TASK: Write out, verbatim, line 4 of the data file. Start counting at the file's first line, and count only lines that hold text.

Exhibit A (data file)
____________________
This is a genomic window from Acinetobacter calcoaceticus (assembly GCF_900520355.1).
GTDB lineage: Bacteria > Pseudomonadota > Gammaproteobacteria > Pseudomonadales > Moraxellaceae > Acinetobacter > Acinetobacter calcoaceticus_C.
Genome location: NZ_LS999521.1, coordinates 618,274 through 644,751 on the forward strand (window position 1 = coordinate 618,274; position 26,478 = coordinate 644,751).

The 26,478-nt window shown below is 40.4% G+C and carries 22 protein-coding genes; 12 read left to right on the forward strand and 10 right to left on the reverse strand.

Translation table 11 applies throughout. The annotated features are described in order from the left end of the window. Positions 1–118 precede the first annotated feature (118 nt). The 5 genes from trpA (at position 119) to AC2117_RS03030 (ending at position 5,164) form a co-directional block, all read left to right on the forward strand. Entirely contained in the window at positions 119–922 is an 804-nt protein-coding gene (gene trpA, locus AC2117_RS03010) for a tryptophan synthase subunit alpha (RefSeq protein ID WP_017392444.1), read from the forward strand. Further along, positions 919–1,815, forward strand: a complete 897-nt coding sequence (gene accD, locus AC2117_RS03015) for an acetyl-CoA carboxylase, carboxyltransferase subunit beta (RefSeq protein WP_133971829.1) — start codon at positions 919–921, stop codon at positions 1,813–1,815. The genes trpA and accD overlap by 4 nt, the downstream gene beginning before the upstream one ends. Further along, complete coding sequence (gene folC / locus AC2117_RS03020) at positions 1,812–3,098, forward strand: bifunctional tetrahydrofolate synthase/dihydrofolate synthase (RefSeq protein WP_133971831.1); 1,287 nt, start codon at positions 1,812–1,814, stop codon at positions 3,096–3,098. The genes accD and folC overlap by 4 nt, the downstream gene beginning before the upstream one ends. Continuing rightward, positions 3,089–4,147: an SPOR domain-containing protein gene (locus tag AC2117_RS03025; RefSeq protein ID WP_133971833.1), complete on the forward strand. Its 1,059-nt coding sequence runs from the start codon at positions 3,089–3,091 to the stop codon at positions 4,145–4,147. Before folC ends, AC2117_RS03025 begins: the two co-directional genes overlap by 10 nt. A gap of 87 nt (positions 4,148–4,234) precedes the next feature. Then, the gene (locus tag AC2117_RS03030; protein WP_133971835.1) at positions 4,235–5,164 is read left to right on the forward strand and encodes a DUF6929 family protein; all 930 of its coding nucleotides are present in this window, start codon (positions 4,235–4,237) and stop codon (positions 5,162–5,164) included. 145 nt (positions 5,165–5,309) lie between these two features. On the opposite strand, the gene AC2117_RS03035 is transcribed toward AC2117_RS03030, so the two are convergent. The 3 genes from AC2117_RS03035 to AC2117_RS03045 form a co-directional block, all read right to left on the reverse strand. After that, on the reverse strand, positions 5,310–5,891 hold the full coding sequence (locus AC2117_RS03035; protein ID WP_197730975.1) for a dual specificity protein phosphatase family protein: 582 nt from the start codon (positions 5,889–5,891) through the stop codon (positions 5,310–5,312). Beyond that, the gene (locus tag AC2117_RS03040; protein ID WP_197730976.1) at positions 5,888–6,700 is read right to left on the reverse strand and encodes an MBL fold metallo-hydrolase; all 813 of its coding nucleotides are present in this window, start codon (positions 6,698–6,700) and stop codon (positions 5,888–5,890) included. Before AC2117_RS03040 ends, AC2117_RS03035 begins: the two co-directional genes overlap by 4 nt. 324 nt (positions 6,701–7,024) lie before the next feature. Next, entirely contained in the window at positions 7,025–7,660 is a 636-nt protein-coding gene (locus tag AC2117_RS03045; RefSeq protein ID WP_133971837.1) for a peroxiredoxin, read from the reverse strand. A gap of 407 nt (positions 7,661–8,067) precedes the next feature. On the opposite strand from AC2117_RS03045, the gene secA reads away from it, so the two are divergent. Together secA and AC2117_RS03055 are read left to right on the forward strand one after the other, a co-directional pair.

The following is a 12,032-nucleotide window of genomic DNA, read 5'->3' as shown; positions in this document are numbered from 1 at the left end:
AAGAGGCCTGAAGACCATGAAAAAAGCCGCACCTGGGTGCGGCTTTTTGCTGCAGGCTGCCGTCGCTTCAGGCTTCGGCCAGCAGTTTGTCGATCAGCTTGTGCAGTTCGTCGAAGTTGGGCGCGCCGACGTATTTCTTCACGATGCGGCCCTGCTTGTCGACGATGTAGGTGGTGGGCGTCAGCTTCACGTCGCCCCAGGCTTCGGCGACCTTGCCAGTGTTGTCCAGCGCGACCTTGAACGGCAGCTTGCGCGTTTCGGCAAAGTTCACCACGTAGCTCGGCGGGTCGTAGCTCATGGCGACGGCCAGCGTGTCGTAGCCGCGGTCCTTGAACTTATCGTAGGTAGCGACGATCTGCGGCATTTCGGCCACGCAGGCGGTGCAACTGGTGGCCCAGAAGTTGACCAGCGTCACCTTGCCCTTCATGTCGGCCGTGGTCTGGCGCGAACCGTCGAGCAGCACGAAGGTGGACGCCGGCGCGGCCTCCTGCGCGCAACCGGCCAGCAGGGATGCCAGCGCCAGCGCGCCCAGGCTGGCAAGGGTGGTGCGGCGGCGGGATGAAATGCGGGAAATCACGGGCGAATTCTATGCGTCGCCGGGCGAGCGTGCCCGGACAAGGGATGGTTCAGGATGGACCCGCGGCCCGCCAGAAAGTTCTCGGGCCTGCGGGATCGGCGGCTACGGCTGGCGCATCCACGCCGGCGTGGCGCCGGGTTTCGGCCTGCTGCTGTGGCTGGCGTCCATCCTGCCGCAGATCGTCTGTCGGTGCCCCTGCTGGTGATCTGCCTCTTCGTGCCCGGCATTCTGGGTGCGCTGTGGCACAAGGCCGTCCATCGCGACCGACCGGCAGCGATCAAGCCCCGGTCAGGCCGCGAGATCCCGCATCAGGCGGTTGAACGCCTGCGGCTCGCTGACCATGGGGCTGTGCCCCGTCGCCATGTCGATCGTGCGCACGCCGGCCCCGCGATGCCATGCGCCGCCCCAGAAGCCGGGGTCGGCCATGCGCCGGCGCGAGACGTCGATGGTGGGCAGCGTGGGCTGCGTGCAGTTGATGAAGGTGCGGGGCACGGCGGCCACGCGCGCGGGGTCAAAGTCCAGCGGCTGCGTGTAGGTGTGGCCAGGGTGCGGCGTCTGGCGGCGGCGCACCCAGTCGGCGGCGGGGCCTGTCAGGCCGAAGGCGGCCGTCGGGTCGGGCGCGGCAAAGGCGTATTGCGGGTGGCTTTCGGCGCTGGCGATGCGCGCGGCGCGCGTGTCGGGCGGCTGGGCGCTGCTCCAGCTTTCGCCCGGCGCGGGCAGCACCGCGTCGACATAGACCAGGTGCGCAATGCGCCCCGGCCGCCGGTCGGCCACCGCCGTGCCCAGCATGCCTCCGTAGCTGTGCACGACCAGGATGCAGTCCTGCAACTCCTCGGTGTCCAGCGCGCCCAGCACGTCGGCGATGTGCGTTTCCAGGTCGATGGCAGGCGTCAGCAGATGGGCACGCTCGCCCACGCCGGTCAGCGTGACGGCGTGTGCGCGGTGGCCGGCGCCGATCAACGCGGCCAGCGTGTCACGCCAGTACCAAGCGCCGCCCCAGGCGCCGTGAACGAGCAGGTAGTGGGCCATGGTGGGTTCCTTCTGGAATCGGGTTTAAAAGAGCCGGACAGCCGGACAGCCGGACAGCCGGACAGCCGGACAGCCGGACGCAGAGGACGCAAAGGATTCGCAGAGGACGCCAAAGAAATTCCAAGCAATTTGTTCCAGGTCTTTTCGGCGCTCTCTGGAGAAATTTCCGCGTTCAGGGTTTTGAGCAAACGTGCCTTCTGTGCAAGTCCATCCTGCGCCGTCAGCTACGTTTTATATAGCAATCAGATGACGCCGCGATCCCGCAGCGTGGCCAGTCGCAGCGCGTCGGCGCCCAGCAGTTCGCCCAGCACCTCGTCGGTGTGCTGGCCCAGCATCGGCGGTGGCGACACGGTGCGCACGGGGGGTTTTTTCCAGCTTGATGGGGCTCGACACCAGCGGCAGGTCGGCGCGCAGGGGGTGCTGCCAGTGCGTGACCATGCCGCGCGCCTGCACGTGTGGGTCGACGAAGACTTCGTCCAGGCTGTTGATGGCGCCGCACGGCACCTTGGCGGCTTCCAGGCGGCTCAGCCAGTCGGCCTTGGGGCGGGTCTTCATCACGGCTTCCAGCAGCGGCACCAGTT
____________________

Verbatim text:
The 26,478-nt window shown below is 40.4% G+C and carries 22 protein-coding genes; 12 read left to right on the forward strand and 10 right to left on the reverse strand.